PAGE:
Transportation Resume Examples & Writing Guides
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A transportation resume could include career highlights from a wide variety of fields. When you start to compile your transportation resume, be sure that you have all of the specifics that each hiring manager will need to see in order to make the right decision about your qualifications.
Job Description for Transportation Positions
A transportation resume can cover transportation methods such as air, water, rail, truck, and public transportation as well. A good transportation resume points out any licenses that you carry and pertinent industry certifications that you hold. Many hiring managers looking through transportation resumes are looking for qualified professionals who already have their licensing in place. Your transportation resume should indicate if you’re a truck driver, rail conductor, freight air pilot, ship hand, bus driver, or any of the other specific industries within transportation. If your transportation resume is designed to help you move from one industry to the other, be sure to include your past certifications and licenses as versatility can help your transportation resume to stand out from the rest.
Education & Training Requirements
Your transportation resume needs to be very specific on what licenses and certifications you hold. As for general education requirements, your transportation resume should have at least a high school diploma or equivalent on it. In some transportation industries, such as air freight, you’ll need advanced degrees on your transportation resume to qualify. When you’re listing your licenses and certifications on your transportation resume, you need to indicate when you received each one and include all of the pertinent identification numbers. This will save the hiring manager time when he is impressed with your transportation resume and wants to hire you.
The pay range for a transportation resume varies significantly. An entry-level position as a trucker can start at $30,000 per year and go well over $100,000 per year for experienced truckers. Others in the transportation industry can start at higher or lower pay ranges, but the upper levels of pay in the transportation industry tend to go over $100,000 per year. We have helpful transportation resume examples that you can use to put together a great transportation resume for your qualifications.
Transportation Career Outlook
An ATS, or Applicant Tracking System, is a program that screens applications for specific keywords and relevant terms. Many employers use ATSs so that hiring managers are not forced to sift through hundreds of otherwise irrelevant applications. Help your resume bypass an ATS with these tips.
ATSs scan for specific header names and formats, so stick with the standard format, such as the one utilized by this transportation resume sample. Include words and phrases found in the job ad. Spell words correctly, and include only information that is relevant to the job. Finally, keep your document unique to each job.
Only include a certifications section if you possess relevant certifications, licenses, or awards. Otherwise, forego it. That said, if you do have certifications a potential employer might find valuable, list them at the bottom of your resume, either before or after the education section. Put them in reverse chronological order. Include the name of the award, the name of the institution from where you earned it, and the year in which you earned it.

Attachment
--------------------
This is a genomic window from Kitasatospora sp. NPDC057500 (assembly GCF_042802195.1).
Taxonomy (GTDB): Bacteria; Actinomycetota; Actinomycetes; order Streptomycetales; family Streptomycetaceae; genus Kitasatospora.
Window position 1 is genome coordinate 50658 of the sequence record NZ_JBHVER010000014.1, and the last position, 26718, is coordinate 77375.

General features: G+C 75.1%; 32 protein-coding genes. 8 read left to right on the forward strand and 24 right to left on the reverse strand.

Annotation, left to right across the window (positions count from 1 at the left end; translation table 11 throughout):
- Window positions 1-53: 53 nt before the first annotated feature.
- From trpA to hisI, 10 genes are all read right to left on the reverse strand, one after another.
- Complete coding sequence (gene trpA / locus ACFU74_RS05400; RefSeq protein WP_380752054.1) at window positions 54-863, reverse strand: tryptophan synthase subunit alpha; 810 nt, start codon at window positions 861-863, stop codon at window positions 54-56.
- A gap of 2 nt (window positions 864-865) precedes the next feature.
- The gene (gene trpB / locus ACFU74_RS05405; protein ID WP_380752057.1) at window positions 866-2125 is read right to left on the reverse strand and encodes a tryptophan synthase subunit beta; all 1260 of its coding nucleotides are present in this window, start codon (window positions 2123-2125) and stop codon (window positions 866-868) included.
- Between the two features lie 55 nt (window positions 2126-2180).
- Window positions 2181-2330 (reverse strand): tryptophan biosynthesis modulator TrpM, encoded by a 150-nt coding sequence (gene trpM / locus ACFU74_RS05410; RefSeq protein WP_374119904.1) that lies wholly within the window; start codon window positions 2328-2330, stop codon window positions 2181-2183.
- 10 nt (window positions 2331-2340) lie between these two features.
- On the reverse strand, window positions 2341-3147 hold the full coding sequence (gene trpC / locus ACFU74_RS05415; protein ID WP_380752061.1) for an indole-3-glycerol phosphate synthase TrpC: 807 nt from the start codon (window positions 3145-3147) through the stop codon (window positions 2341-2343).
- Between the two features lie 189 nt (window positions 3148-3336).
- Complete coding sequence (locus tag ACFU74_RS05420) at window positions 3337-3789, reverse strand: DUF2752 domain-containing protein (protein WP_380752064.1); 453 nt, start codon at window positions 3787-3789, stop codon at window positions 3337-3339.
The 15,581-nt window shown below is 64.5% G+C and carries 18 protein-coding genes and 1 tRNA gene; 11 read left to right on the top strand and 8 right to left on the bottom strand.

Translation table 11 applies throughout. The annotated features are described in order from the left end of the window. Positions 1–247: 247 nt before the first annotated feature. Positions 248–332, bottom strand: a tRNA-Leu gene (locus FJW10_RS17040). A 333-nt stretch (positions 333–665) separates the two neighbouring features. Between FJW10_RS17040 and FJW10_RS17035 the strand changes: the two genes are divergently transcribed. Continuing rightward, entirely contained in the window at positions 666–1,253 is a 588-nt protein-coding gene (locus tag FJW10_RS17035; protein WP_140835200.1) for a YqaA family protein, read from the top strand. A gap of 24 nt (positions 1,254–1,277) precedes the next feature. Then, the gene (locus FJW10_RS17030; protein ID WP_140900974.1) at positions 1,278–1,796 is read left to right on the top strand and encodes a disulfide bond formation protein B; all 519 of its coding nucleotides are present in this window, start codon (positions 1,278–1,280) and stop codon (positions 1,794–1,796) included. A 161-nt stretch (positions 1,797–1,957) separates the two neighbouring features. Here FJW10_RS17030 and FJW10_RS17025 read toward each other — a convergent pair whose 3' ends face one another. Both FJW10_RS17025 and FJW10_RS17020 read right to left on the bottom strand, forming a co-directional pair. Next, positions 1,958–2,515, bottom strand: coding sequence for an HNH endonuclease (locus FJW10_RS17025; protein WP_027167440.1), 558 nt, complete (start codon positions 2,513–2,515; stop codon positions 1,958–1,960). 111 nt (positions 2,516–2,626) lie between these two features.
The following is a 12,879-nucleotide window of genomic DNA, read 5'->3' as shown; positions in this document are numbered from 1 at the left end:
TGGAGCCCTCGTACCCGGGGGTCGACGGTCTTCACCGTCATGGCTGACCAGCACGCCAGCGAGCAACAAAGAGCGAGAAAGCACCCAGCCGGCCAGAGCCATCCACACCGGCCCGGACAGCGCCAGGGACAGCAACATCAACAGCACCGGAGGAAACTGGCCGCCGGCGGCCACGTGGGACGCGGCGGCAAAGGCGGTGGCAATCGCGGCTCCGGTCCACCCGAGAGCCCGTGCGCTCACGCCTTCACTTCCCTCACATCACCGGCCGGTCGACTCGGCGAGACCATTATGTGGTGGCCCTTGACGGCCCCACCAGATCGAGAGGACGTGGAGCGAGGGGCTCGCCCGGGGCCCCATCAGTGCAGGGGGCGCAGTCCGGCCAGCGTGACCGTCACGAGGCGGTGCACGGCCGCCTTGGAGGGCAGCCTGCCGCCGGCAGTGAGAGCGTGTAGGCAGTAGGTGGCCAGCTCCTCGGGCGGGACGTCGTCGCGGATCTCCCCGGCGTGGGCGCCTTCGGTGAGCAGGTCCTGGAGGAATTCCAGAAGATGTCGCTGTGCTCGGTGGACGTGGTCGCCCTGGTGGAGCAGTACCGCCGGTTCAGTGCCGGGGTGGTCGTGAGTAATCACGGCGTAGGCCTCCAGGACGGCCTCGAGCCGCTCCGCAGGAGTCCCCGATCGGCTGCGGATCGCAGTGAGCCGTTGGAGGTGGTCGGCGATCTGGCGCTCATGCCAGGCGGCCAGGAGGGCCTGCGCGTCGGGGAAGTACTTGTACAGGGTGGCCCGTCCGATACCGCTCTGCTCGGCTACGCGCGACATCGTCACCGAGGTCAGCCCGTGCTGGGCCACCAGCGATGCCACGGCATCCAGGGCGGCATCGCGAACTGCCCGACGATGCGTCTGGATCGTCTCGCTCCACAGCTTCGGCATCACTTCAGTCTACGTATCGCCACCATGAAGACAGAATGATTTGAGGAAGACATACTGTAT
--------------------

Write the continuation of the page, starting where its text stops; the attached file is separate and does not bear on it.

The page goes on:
Most experts agree that every resume should have an education section, but that’s about all they can agree on. Where to put that section, which accomplishments to list, and how to list them are often points of debate. Play it safe and put your education at the bottom of your resume. If you have an advanced degree or degrees, list those first. Put the name of the degree followed by the name of the institution from which you earned it. Only include the date if you are a recent grad, otherwise, forego it. Refer to the transportation resume sample for an idea of how to draw attention to your educational accomplishments.
Rule of thumb dictates that you include skills listed in the job description. Doing so will increase the odds that your document makes it through an ATS. However, if you have other, relevant skills, discuss those as well. Include the most relevant abilities in the qualifications section and talk about all others in your work history. Back each skill with an example of how you used it to accomplish duties in your last position.
Depending on how many years of experience you have in the industry, you may want to use a chronological, functional, or hybrid format. Chronological is ideal for those with a lot of relevant experience. This transportation resume sample utilizes a chronological format. Functional is best for candidates who want to draw attention to their skills and most relevant experience. If you use this form, put your most relevant experience first, followed by your second-most relevant, and so on. A hybrid format is just what it sounds like—a mix of both chronological and functional. Use this form if you have some industry experience and a lot of professional experience. For help creating the perfect resume, use the online resume builder.
Here’s A Few Of Our Resume & Cover Letter Examples
- All Transportation Resume Examples Resume
- Cargo Handler Resume
- Freight Team Associate Resume
- Package Handler Resume
- Parking Lot Associates Resume
- Parking Lot Attendant Resume
- Vehicle Fleet Manager Resume